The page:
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Feather River Bulletin
Quincy, California
January 8, 2014     Feather River Bulletin
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January 8, 2014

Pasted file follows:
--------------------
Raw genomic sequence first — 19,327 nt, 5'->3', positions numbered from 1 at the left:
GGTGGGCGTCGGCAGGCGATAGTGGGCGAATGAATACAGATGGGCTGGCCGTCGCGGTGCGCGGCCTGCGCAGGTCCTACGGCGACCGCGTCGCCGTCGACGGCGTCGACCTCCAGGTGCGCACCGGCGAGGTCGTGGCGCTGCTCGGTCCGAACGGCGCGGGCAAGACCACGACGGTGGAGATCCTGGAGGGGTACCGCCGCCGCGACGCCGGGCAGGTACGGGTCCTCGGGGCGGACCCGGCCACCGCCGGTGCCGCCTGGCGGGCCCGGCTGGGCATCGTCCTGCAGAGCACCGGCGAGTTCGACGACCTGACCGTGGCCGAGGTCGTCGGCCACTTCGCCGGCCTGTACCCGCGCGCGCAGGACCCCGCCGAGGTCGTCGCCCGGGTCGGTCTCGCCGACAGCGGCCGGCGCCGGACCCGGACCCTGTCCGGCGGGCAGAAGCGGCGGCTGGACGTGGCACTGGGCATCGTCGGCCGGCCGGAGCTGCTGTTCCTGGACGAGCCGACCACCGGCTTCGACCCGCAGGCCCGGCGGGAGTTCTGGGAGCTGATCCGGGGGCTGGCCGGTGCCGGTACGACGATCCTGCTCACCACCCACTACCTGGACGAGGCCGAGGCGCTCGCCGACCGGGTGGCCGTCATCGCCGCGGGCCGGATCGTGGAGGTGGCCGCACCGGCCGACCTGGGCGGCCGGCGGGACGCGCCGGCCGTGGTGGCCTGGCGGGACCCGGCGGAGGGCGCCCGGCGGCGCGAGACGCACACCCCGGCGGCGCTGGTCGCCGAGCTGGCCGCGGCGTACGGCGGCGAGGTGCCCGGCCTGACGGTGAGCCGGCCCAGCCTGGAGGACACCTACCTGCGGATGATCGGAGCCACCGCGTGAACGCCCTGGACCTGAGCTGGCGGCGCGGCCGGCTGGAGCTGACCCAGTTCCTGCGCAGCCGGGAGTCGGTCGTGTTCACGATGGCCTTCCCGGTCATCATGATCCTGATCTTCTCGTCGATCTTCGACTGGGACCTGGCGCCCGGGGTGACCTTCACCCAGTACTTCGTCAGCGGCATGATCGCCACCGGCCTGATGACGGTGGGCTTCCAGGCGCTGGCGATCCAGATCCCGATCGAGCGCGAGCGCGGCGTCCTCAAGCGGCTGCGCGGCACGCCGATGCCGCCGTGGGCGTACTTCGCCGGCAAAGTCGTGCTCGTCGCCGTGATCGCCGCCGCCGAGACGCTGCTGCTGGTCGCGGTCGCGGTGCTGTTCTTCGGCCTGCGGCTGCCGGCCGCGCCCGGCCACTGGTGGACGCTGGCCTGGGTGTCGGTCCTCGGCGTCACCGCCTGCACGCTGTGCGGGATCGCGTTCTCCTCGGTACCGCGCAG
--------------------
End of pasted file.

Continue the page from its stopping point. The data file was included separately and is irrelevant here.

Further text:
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16B Wednesday, Jan. 8, 2014 uulletln, Kecorcl, Progressive, Reporter Firefighters learn to move "big water" to fight bigfires INSIDE THE FIREHOUSE TOM FORSTER Assistant Fire Chief Plumas Eureka Fire Department firefighters to participate. There is an old saying in the fire service about the volume of water needed to control and extinguish fires: "Small fire, small water; big fire, big water." The recent fires in downtown Quincy and in Loyalton were examples of "big fire" requiring "big water" to be applied for containment and extinguishment. In the case of the Quincy fire, more than 4,000 gallons of water per minute was needed at the height of the fire, or more than 16 tons of water per minute To supply that kind of flow requires a large water supply, and several large pumping engines. Most fire engines known as "Type l's" can pump between 1,000 to 1,500 gallons per minute, as can the typical ladder truck such as the one used to fight the Quincy fire. This requires engineers to access a large:water supply and then use a variety of fire hose sizes, lengths and nozzles or monitors to place the water where it will do the most good. The role of the engineer is Critical to make that happen, as the variety of needs requires coordination and differ6nt operating pressures and controls. Radio i, . . commumcatlons must be maintained between the officer and the firefighter/nozzle operators and the engineers for a successful outcome. Smaller fire hose lines can Fifteen students, along with their teachers, commemorate successfully completing the recent engine pump operations course, which included hands-on skills tests and a written exam. Photos by Maureen Forster be more maneuverable but flow less water, while larger lines are less mobile but can flow the volume needed to combat the major heat output of large fires. Both types of tools are needed to control fires. At the Quincy fire, for example, firefighters needed smaller hose lines to be able to operate on ground ladders or inside the threatened structure that was saved, while the large ladder truck was used to flow large volumes down on the heart of the fire. "Everybody did a great job," said Quincy Fire Chief Robbie Cassou, "including our engineers and truck operator." Plumas Eureka Fire Chief Gary Castagnetti is one of several instructors now certified to teach the courses, and volunteered to lead both. He was assisted by Quincy Fire Chief Robbie Cassou and the author. "We are very proud of our graduates, and look forward to offering more classes in the future," said Chief Castagnetti. Fifteen firefighters from Plumas County fire departments recently completed a 40-hour fire engine pump operations class taught over two weekends in Graeagle. Driver Operator 1B is a certified course iri the California Fire Service Training and Education System, offered through the state fire marshal's office, taught by local instructors. Driver Operator 1A was taught earlier this year, and focused primarily on safe truck driving skills and maintenance awareness. The 1B course was focused on fireground pump operations and troubleshooting, and included hands-on practice at several skills stations set up outside the Graeagle Fire Station. The Plumas County Fire Chiefs Association sponsored both courses. Graduates of the two programs are then typically qualified as engineers, or known as fire equipment operators (FEOs), both driving the apparatus and operating the pump. The role is challenging, requiring both driving and pumping skills be ]earned, practiced and maintained. The pumping skill requires knowledge of "fireground hydraulics," or the science of moving water. Various pressure gauges, formulas and job aids are used to calculate both water intake and discharge pressures to assure safe and proper water supply to handle fires. Typically, these classes are taught around the state in a one-week format, Monday throughFriday. This makes it difficult for volunteer firefighters to attend, given that most are emPloyed and working during those hours. This class was taught with two Friday night sessions and then over two weekends to make it easier for volunteer i [~~ ~0 sen a ea ~s'ngO~'umasnws cml To send an advertisement: States e Graeagle firefighter engineers Dianne Buckhout (left) and Julie Cassou practice operating the complex pump panel on their fire engine to control water flow. Students practice flowing "big water" using a large-diameter 5-inch water su pply line from a hydrant and then operating discharge lines through the fire engine pump panel to the monitor flowing 1,000 gallons per minute. Forest P!{, mas The USDA Forest Service is an equal I U e 'vic Nast cmaI Forest opportunity service providerand employer. B RAT, from page 15B the winner after a series of the people barely mumbled elimination bouts. The hello. It was a quantum leap:: community's very honor was for both of us. .: wonder if Wayne Gretzky got challenged derisively. Paul Henry Jenner, who his start near a railroad ice Every tough, strong man in quit school at age 14 to I deck. Portola, railroaders to the as a call boy, was now Rails and their families contrary notwithstanding, assistant to general manage : had very few professional took umbrage, thinking he in charge of safety rules and':{ entertainment e tlets,in ,: ..... could whip this lowlife, thus instruction, an "officer" or those days. One of the most insuring Portola's dignity : : ?mar3,agement," as they say.i A virtual mob of Since record ofth exciting times, though, was when the carnival or so-called tent show came to town. Once in a while a Ferris wheel and other rides would be provided, but most of the time the tent show consisted of just a very large tent with various side shows and demonstrations inside. For example, there was a fat lady who you had to pay extra to see. You could also throw a ball at a guy sitting in a chair If you hit the buil's eye, he would be dumped in water. There were also those devices that looked like binoculars affixed to a machine through which, for a nickel, you could peep at a picture of a lady that was not a lady or a man, but both an honest-to-goodness real-life hermaphrodite. We kids tried desperately to look in these machines because most of our education in such matters had been provided by National Geographic and magazines like Sunshine and Health Nudist, which had been swiped from the local smoke shop. The most rousing events in the tent show, though, were the boxing matches. The carnival invariably had a former professional boxer of low national ranking among its employees. Management would announce that their boxer wo~ld ch~enge any guy in town to fight with a big purse being awarded to and fame. contestants lined up to fight. The carnival shill would invariably take a dive in one of the later fights, a local tough, not infrequently a railroader, being declared victor. This, of course, would foment a huge crowd for the rematch, which the carnival entrant usually won by a dramatic knockout in the last round. More than one rail bit the dust. The abused fans lost not only their admission money but whatever bets they had placed on the fight. Years later I met an old Shoshone Piute native in Cedarville. He told me that years ago he had fought in these tent shows and had been hired out of Reno to travel with the circus, specifically to garner money in staged fights. He said the toughest fights were with railroaders, who were "smarter than the loggers or miners." He was 95 and didn't have a scratch. God bless America. The most miserable day of my life was July 1, 1946. That was the day my dad was promoted to headquarters, 526 Mission St., San Francisco. He was "kicked upstairs," trading his overalls for a suit while his kid traded the wide-ranging adventures of a rambunctious railroad town for the fog-swept and lonely streets of a huge city where railroad was poor, brass had- finally realized that something drastic had to be ' done. He was assigned an : ? instruction coach that was hitched to various trains anff ported over the Western Pacific line from Oakland to Salt Lake for the purpose of = holding 16ctures on operating and air brake rules and all other aspects of railroad safety. The coach was a marvel to behold. It had room for 20 or : more students and all the accoutrements of a true classroom. Also included were a kitchen, bed and small living area a self-contained home away ='? from home. He must have fel$ like Lucius Beebe being hauled around in a luxuriou private Pullman. Far cry : from the 14-year-old call boy of 1916! Boomer "ptilled the pin" ' and went "whistling oiT' in 1963 after 46 years of service.= The coach sits today in the yard at the museum, [{ awaiting restoration under the able guidance of Norm ::: Holmes, museum founder :.:: and director. As for me, I left with only memories of those halcyon days growing in a zany, broad-minded up railroad community that afforded more adventures > than even Huck Finn could endure. What more could Railroad Brat ask? Life was good.